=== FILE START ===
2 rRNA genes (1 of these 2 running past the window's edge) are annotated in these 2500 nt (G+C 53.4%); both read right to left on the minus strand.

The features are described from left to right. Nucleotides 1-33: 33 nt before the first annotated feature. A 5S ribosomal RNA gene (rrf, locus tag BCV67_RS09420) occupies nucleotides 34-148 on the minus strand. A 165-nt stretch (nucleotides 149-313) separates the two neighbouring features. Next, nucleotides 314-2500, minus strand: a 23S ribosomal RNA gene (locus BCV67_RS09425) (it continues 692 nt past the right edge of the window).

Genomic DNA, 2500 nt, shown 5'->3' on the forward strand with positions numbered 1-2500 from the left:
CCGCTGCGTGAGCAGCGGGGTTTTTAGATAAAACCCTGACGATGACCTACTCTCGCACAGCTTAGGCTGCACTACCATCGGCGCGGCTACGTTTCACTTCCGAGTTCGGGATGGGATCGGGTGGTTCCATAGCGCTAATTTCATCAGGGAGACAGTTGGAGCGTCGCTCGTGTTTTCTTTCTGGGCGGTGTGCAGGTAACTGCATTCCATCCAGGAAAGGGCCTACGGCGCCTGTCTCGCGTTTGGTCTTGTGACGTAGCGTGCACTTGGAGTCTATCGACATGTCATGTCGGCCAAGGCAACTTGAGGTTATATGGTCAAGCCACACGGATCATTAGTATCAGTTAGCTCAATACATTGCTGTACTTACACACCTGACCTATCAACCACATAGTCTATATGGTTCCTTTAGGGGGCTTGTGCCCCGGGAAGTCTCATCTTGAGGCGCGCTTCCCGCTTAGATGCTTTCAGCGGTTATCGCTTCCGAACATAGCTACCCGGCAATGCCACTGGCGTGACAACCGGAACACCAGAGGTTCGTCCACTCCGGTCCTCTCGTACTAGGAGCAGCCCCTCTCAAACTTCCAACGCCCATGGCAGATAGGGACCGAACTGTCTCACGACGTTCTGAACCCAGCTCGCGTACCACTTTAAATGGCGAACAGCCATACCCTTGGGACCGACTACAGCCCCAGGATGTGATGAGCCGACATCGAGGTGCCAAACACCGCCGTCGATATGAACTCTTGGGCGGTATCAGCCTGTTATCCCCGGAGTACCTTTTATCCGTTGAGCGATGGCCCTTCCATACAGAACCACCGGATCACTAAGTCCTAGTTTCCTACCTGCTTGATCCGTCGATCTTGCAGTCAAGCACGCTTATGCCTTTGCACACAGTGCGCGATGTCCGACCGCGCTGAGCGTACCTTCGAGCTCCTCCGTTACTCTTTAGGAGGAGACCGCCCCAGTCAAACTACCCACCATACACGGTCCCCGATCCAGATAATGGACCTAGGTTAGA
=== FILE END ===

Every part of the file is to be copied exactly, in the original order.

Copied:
2 rRNA genes (1 of these 2 running past the window's edge) are annotated in these 2500 nt (G+C 53.4%); both read right to left on the minus strand.

The features are described from left to right. Nucleotides 1-33: 33 nt before the first annotated feature. A 5S ribosomal RNA gene (rrf, locus tag BCV67_RS09420) occupies nucleotides 34-148 on the minus strand. A 165-nt stretch (nucleotides 149-313) separates the two neighbouring features. Next, nucleotides 314-2500, minus strand: a 23S ribosomal RNA gene (locus BCV67_RS09425) (it continues 692 nt past the right edge of the window).

Genomic DNA, 2500 nt, shown 5'->3' on the forward strand with positions numbered 1-2500 from the left:
CCGCTGCGTGAGCAGCGGGGTTTTTAGATAAAACCCTGACGATGACCTACTCTCGCACAGCTTAGGCTGCACTACCATCGGCGCGGCTACGTTTCACTTCCGAGTTCGGGATGGGATCGGGTGGTTCCATAGCGCTAATTTCATCAGGGAGACAGTTGGAGCGTCGCTCGTGTTTTCTTTCTGGGCGGTGTGCAGGTAACTGCATTCCATCCAGGAAAGGGCCTACGGCGCCTGTCTCGCGTTTGGTCTTGTGACGTAGCGTGCACTTGGAGTCTATCGACATGTCATGTCGGCCAAGGCAACTTGAGGTTATATGGTCAAGCCACACGGATCATTAGTATCAGTTAGCTCAATACATTGCTGTACTTACACACCTGACCTATCAACCACATAGTCTATATGGTTCCTTTAGGGGGCTTGTGCCCCGGGAAGTCTCATCTTGAGGCGCGCTTCCCGCTTAGATGCTTTCAGCGGTTATCGCTTCCGAACATAGCTACCCGGCAATGCCACTGGCGTGACAACCGGAACACCAGAGGTTCGTCCACTCCGGTCCTCTCGTACTAGGAGCAGCCCCTCTCAAACTTCCAACGCCCATGGCAGATAGGGACCGAACTGTCTCACGACGTTCTGAACCCAGCTCGCGTACCACTTTAAATGGCGAACAGCCATACCCTTGGGACCGACTACAGCCCCAGGATGTGATGAGCCGACATCGAGGTGCCAAACACCGCCGTCGATATGAACTCTTGGGCGGTATCAGCCTGTTATCCCCGGAGTACCTTTTATCCGTTGAGCGATGGCCCTTCCATACAGAACCACCGGATCACTAAGTCCTAGTTTCCTACCTGCTTGATCCGTCGATCTTGCAGTCAAGCACGCTTATGCCTTTGCACACAGTGCGCGATGTCCGACCGCGCTGAGCGTACCTTCGAGCTCCTCCGTTACTCTTTAGGAGGAGACCGCCCCAGTCAAACTACCCACCATACACGGTCCCCGATCCAGATAATGGACCTAGGTTAGA